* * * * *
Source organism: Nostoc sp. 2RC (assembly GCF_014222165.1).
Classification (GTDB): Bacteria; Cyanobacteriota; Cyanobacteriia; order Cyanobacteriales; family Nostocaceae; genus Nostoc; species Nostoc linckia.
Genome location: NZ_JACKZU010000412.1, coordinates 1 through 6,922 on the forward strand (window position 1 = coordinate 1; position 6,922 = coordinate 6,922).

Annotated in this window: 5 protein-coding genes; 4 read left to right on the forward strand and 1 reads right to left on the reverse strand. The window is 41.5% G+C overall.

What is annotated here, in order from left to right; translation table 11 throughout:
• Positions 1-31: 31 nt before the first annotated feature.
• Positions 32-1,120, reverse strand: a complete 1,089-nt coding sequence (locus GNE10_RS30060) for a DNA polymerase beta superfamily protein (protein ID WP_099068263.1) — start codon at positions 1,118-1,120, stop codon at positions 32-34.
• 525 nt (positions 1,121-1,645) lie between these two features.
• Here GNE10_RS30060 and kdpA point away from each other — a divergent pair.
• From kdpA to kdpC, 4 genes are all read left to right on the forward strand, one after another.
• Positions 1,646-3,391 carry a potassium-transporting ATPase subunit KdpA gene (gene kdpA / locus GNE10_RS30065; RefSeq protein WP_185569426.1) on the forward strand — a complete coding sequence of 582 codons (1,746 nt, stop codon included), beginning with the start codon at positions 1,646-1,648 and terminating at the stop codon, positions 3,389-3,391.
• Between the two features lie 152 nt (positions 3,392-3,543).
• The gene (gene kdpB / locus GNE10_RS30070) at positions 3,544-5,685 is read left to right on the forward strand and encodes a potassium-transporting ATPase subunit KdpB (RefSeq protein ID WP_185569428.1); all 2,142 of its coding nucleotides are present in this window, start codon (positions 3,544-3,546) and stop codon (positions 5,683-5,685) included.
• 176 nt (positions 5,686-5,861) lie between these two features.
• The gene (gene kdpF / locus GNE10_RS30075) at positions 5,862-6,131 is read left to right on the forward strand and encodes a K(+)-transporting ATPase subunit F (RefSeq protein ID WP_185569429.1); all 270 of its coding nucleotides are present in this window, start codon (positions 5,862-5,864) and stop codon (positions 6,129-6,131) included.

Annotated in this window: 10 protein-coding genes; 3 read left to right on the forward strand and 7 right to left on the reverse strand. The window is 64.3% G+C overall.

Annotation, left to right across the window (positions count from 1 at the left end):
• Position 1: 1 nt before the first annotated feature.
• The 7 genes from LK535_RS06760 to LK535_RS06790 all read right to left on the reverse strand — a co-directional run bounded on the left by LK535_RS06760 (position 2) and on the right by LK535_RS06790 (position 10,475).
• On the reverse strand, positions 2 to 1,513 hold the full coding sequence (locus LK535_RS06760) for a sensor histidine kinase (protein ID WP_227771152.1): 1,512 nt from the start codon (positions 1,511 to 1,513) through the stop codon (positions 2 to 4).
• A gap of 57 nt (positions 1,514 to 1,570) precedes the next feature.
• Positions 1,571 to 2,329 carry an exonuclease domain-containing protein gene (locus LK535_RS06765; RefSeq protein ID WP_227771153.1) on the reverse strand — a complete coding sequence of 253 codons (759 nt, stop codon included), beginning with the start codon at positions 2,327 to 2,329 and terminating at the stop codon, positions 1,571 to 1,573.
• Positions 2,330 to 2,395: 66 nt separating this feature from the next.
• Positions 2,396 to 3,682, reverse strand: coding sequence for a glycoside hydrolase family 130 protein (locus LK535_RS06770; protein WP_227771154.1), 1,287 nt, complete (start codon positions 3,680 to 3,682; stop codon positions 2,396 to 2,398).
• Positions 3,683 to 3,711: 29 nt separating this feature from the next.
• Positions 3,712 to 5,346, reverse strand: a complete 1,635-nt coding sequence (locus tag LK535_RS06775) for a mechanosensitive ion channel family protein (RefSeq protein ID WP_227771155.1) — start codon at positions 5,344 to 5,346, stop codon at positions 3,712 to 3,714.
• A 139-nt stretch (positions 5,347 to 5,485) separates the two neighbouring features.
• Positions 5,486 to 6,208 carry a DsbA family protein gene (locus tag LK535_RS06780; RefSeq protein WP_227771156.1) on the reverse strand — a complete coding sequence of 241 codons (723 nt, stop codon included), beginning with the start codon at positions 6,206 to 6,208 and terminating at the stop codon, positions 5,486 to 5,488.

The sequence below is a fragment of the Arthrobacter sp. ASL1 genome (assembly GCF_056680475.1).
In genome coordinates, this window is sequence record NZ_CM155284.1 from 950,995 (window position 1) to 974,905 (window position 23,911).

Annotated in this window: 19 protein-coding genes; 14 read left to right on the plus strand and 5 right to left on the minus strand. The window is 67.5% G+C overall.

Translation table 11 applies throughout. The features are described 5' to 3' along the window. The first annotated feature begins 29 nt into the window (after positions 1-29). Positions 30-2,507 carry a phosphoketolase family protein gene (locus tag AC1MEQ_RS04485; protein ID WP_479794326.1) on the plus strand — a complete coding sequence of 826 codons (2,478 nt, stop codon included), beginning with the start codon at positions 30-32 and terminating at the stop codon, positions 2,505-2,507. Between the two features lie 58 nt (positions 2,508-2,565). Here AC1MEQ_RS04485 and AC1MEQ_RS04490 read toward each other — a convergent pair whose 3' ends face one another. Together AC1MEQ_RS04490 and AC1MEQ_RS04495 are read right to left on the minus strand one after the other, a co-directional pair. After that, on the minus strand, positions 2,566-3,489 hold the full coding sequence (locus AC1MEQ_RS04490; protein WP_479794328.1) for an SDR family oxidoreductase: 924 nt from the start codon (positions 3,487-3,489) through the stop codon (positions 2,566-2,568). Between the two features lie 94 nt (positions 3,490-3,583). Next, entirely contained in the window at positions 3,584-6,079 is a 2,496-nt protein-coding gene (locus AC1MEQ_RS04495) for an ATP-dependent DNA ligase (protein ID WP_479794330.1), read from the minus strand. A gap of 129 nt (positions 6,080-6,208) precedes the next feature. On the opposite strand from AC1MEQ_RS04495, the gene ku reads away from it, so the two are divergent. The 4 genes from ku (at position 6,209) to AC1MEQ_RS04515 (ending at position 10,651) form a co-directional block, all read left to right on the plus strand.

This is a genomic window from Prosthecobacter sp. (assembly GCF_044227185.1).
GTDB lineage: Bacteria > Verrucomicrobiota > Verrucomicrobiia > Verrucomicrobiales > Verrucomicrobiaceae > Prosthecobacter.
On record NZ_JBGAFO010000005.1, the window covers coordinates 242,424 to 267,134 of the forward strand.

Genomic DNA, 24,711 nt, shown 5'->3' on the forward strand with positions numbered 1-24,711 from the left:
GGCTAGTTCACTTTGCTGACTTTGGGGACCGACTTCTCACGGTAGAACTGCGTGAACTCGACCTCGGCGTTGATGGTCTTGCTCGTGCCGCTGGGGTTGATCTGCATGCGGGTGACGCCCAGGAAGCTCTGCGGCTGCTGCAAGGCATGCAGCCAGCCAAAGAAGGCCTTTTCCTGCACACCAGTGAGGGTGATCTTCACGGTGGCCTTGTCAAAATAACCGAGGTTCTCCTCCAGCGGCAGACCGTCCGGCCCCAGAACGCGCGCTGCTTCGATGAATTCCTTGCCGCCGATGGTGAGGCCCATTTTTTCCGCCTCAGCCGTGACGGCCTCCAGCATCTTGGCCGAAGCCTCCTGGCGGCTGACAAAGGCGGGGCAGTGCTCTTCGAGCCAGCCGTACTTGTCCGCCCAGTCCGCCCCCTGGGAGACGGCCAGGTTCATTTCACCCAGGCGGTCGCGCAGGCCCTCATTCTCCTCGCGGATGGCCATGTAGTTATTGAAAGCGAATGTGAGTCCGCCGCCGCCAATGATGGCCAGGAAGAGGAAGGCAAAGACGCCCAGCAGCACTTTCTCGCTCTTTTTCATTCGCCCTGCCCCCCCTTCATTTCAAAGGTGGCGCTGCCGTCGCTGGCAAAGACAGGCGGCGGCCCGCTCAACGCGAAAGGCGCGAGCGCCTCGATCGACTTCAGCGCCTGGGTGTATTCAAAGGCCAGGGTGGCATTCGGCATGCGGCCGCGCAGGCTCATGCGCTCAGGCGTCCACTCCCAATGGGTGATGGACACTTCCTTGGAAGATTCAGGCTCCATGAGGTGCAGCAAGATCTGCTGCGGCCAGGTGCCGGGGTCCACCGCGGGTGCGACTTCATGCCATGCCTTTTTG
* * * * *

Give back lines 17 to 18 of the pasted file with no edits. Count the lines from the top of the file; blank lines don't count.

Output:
Annotation, left to right across the window (positions count from 1 at the left end):
• Position 1: 1 nt before the first annotated feature.